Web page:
Modified uterine allotransplantation and immunosuppression procedure in the sheep model

PLoS One. 2013 Nov 22;8(11):e81300. doi: 10.1371/journal.pone.0081300. eCollection 2013.

Abstract

Objective: To develop an orthotopic, allogeneic, uterine transplantation technique and an effective immunosuppressive protocol in the sheep model.

Methods: In this pilot study, 10 sexually mature ewes were subjected to laparotomy and total abdominal hysterectomy with oophorectomy to procure uterus allografts. The cold ischemic time was 60 min. End-to-end vascular anastomosis was performed using continuous, non-interlocking sutures. Complete tissue reperfusion was achieved in all animals within 30 s after the vascular re-anastomosis, without any evidence of arterial or venous thrombosis. The immunosuppressive protocol consisted of tacrolimus, mycophenolate mofetil and methylprednisolone tablets. Graft viability was assessed by transrectal ultrasonography and second-look laparotomy at 2 and 4 weeks, respectively.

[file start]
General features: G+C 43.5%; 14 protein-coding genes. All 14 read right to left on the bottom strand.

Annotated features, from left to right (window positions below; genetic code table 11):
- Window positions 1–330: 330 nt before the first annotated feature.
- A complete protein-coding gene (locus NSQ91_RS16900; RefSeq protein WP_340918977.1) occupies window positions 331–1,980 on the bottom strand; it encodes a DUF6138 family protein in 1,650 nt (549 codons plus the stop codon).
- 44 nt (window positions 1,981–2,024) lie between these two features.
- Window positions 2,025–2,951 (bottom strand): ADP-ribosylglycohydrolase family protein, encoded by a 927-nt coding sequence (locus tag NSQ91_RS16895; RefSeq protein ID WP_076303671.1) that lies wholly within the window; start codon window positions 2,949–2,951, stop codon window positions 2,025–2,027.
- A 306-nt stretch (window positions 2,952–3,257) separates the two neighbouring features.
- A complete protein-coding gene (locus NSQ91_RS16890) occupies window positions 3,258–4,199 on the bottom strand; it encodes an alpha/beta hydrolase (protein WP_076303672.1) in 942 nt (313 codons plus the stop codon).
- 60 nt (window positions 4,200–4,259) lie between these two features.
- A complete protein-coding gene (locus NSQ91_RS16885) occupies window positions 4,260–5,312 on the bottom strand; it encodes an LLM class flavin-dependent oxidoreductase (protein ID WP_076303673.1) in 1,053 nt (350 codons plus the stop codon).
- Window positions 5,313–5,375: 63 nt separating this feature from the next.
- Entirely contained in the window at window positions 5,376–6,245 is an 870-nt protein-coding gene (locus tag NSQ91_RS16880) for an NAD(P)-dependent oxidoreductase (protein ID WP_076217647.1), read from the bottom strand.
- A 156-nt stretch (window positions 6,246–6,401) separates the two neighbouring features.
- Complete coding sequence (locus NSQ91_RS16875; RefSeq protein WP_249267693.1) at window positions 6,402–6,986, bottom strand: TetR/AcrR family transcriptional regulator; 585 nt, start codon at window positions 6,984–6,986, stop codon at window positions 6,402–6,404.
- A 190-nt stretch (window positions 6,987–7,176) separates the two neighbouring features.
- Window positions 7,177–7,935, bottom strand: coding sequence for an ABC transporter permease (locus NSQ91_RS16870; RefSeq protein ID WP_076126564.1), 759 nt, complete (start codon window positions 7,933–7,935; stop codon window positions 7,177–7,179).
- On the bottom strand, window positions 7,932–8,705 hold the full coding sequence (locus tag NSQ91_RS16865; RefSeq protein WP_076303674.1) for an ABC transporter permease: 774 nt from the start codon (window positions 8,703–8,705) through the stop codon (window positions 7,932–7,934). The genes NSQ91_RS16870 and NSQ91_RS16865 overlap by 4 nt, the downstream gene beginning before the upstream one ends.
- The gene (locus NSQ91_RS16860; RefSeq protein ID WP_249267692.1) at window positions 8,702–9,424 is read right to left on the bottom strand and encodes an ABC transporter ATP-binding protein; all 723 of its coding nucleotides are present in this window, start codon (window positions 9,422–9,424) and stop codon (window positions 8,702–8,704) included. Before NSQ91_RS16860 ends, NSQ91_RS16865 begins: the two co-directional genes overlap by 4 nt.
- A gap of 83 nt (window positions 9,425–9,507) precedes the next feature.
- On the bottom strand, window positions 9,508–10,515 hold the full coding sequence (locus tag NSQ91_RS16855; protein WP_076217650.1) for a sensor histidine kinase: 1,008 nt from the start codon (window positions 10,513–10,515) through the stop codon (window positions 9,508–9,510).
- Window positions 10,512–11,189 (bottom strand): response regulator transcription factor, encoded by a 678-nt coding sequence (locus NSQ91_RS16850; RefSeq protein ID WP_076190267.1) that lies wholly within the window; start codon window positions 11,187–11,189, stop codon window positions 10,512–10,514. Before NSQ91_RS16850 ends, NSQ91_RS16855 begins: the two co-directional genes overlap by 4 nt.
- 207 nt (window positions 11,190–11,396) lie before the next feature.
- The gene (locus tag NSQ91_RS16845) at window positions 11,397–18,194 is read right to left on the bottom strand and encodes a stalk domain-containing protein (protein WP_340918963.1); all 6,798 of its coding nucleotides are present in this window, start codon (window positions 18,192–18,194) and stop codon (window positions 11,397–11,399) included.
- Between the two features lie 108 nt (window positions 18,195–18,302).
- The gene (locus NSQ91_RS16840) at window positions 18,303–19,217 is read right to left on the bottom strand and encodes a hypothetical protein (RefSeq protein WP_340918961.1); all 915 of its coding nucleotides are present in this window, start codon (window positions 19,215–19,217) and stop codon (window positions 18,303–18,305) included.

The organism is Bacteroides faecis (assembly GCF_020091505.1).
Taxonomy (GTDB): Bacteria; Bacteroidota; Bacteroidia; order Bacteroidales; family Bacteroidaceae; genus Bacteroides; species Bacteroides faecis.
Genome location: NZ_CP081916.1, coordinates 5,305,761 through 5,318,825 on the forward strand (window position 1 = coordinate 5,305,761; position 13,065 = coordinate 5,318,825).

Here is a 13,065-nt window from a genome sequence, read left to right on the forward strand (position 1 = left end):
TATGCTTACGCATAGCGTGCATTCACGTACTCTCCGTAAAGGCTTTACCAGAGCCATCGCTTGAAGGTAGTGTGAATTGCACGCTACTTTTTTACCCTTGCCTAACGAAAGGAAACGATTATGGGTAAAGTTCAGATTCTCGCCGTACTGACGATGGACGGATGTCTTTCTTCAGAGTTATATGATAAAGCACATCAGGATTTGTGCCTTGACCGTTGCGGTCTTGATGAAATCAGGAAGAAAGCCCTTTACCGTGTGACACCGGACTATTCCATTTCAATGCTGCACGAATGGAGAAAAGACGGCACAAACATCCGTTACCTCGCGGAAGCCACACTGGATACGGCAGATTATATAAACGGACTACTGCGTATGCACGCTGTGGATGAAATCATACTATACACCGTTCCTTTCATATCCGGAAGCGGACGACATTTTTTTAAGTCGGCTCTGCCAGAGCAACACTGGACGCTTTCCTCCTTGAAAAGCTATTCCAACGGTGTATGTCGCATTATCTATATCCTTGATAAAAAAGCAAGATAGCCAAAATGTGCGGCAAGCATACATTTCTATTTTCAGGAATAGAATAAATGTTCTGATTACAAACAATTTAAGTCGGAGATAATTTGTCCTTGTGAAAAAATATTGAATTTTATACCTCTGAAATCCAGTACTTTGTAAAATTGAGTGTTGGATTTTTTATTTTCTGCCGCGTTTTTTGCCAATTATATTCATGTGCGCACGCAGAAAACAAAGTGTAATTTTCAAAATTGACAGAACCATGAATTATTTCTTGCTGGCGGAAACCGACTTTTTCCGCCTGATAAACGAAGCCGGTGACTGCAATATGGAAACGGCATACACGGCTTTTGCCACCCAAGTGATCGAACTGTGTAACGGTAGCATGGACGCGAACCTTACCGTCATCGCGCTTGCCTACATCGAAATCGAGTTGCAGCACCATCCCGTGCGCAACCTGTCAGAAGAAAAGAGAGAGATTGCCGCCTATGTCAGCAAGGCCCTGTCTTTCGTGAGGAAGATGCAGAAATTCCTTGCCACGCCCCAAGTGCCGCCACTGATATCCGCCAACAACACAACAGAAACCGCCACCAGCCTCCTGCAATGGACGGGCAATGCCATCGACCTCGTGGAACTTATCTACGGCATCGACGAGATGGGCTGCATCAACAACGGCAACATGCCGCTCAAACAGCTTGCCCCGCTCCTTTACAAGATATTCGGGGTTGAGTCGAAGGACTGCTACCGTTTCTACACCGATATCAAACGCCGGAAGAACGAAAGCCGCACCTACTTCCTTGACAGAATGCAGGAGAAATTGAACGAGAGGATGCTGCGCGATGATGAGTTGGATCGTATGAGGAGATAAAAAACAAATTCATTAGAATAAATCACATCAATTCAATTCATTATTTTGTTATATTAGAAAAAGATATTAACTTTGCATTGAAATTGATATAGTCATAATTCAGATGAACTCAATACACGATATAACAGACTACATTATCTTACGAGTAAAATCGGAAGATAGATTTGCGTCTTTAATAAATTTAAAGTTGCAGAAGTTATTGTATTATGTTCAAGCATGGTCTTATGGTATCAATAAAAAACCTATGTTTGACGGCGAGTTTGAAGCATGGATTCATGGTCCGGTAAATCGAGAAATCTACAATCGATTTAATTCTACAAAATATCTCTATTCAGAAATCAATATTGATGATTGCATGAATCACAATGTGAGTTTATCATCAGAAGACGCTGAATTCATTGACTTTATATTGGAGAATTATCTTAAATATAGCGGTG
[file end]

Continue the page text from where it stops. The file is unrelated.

Results: Viable uterine tissue and vascular patency were observed on transrectal ultrasonography and second-look laparotomy. Histological analysis of the graft tissue (performed in one ewe) revealed normal tissue architecture with a very subtle inflammatory reaction but no edema or stasis.

Conclusion: We have developed a modified procedure that allowed us to successfully perform orthotopic, allogeneic, uterine transplantation in sheep, whose uterine and vascular anatomy (apart from the bicornuate uterus) is similar to the human anatomy, making the ovine model excellent for human uterine transplant research.

Publication types

  • Research Support, Non-U.S. Gov't

MeSH terms

  • Animals
  • Female
  • Graft Survival
  • Immunosuppression / methods*
  • Organ Transplantation / methods*
  • Postoperative Care
  • Sheep
  • Transplantation, Homologous
  • Uterus / transplantation*

Grant support

This work was supported by grants from the National Natural Science Foundation of China (Nos. 81001161 and 81271070). The funder of Nos. 81001161 had role in study design, data collection, decision to publish, and preparation of the manuscript. The funder of Nos. 81271070 had role in data analysis, decision to publish, and preparation of the manuscript.